Chester Crown Court has sentenced four men from Merseyside convicted of possessing firearms for a total of more than 25 years in jail.
Chester Crown Court was told that two of the men had been involved in importing antique guns from France to try and get round UK firearms laws – and were also being sought by police following an earlier affray.
The Border Agency had contacted Merseyside Police to say that one of the men – Steven Lloyd – had been buying antique firearms from overseas.
Officers arrested Steven Lloyd on suspicion of affray and for possessing three antique guns. Lloyd admitted buying 18 antique firearms in total and selling them on as antiques.
Police officers who had searched the home of Jonathan Southward following the affray had also found four handguns – three of them antique.
Officers discovered that the fourth gun found at Southward’s home was a modern, semi-automatic handgun, which had been used in a separate violent incident in Liverpool.
Police officers also found ammunition components, home-made ammunition and ammunition making kits for the three antique guns – it was clear that all of the guns were being used as live firearms, officers said.
The police continued their investigations into Lloyd and discovered that he had also bought deactivated ammunition that might have fitted the antique guns – and he had also bought the ammunition components and ammunition-making kits from France.
Tests on one of the antique guns showed a DNA match with Anthony Nolan, also from Netherton. Nolan was arrested and a search of his home uncovered a modern rifle that had been stolen in a burglary the year before.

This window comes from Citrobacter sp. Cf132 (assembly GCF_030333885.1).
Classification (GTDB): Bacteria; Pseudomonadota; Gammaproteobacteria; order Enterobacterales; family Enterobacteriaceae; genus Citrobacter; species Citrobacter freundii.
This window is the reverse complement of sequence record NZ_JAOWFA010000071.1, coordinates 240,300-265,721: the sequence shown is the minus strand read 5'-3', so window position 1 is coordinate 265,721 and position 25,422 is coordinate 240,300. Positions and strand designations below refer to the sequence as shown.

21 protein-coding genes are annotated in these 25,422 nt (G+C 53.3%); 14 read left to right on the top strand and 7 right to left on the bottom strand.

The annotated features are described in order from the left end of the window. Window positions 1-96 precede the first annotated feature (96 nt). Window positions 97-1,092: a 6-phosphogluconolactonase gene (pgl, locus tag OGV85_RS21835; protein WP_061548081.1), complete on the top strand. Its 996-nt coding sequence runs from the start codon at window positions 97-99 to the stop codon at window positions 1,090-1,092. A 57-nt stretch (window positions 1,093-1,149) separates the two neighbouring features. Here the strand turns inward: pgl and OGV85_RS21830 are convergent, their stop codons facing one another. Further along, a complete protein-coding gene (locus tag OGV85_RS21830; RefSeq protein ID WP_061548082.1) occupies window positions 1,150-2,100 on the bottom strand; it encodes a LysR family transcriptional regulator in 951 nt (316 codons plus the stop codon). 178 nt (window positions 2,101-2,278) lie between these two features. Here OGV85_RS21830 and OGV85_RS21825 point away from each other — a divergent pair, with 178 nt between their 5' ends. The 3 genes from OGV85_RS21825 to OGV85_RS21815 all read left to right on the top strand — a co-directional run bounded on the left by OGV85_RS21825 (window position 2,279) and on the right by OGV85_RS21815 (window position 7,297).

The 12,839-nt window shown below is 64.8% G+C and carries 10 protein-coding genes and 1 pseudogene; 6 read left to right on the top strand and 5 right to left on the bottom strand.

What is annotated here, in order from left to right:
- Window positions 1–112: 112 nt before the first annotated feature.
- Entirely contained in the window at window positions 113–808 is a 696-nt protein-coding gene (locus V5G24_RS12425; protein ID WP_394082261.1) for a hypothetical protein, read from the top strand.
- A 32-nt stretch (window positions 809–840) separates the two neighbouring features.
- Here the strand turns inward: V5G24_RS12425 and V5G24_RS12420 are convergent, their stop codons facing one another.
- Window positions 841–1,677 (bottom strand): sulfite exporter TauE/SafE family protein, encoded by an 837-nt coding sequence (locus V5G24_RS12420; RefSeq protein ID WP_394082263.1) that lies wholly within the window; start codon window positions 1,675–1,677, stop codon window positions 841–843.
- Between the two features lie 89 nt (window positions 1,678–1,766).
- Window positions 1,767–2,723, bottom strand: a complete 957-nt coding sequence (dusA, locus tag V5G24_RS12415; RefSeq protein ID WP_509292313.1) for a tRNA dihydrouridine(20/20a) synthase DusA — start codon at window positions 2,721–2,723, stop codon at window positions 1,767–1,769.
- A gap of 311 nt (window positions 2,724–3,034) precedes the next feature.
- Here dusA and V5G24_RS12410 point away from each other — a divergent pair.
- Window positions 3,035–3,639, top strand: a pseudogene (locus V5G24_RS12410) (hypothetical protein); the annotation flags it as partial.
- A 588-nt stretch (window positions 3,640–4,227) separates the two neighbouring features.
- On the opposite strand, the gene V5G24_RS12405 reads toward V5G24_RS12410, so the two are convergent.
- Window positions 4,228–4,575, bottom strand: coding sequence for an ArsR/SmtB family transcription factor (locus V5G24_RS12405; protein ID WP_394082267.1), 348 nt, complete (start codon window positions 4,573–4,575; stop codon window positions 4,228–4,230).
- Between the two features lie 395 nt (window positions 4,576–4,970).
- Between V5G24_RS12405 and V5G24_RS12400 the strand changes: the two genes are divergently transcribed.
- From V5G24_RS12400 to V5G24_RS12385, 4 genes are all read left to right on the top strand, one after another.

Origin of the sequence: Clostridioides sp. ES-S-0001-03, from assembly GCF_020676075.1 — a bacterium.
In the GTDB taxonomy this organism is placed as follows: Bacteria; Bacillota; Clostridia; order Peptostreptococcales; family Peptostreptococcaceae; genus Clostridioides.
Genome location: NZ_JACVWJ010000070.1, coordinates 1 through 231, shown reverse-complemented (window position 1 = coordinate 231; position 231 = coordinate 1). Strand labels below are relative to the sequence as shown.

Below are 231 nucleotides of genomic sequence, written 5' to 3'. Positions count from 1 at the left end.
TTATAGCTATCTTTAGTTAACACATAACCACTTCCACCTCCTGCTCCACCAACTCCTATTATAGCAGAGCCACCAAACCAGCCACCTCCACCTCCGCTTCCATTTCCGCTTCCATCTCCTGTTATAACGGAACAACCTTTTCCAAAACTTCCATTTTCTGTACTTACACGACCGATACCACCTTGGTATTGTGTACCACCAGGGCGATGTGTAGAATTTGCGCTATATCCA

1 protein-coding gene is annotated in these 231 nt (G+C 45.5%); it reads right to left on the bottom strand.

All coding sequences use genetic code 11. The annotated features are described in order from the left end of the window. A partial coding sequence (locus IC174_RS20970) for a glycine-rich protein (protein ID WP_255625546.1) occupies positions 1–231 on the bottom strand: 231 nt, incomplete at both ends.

The DNA of Peter Stevens was also discovered on one of the antique guns and he was also arrested.
At Chester Crown Court, Jonathan Southward, 25, of Dartmouth Drive in Netherton pleaded guilty to conspiracy to possess prohibited weapons with intent to endanger life. He was jailed for nine years.
Steven Lloyd, 22, of Moss Lane in Litherland pleaded guilty to conspiracy to possess prohibited weapons with intent to endanger life. Lloyd was jailed for ten-and-a-half years. He was also sentenced to six years to run concurrently for 15 offences of possessing prohibited firearms in relation to the other antique guns he had bought and a modern firearm.
Anthony Nolan, 20, of Marie Curie Avenue in Netherton pleaded guilty to possession of a prohibited weapon and was sentenced to five years in a YOI. He was also sentenced to two years to run concurrently for possession of a firearm.
Peter Stevens, 18, of Cross Hey in Litherland pleaded guilty to possession of a prohibited weapon and was sentenced to three years in a YOI. Stevens was also sentenced for possession of Class B drugs, for which he was sent to a YOI for 28 days to run concurrently.
Senior District Crown Prosecutor Geoff Fryar, of Mersey-Cheshire Crown Prosecution Service, said:
“The law allows people to own antique firearms only where they are held for 'curiosity or ornament'. That is no defence when the guns are being used to support criminal activity, which is clearly what was happening in this case.
“These men thought they could get around the strict gun laws by buying antiques, and then sourcing the components so that they could be used –
but they were tracked down and prosecuted.
“The tough sentences handed out show that buying antique firearms for an ulterior motive will not be tolerated.”
Duncan Lewis Criminal Solicitors
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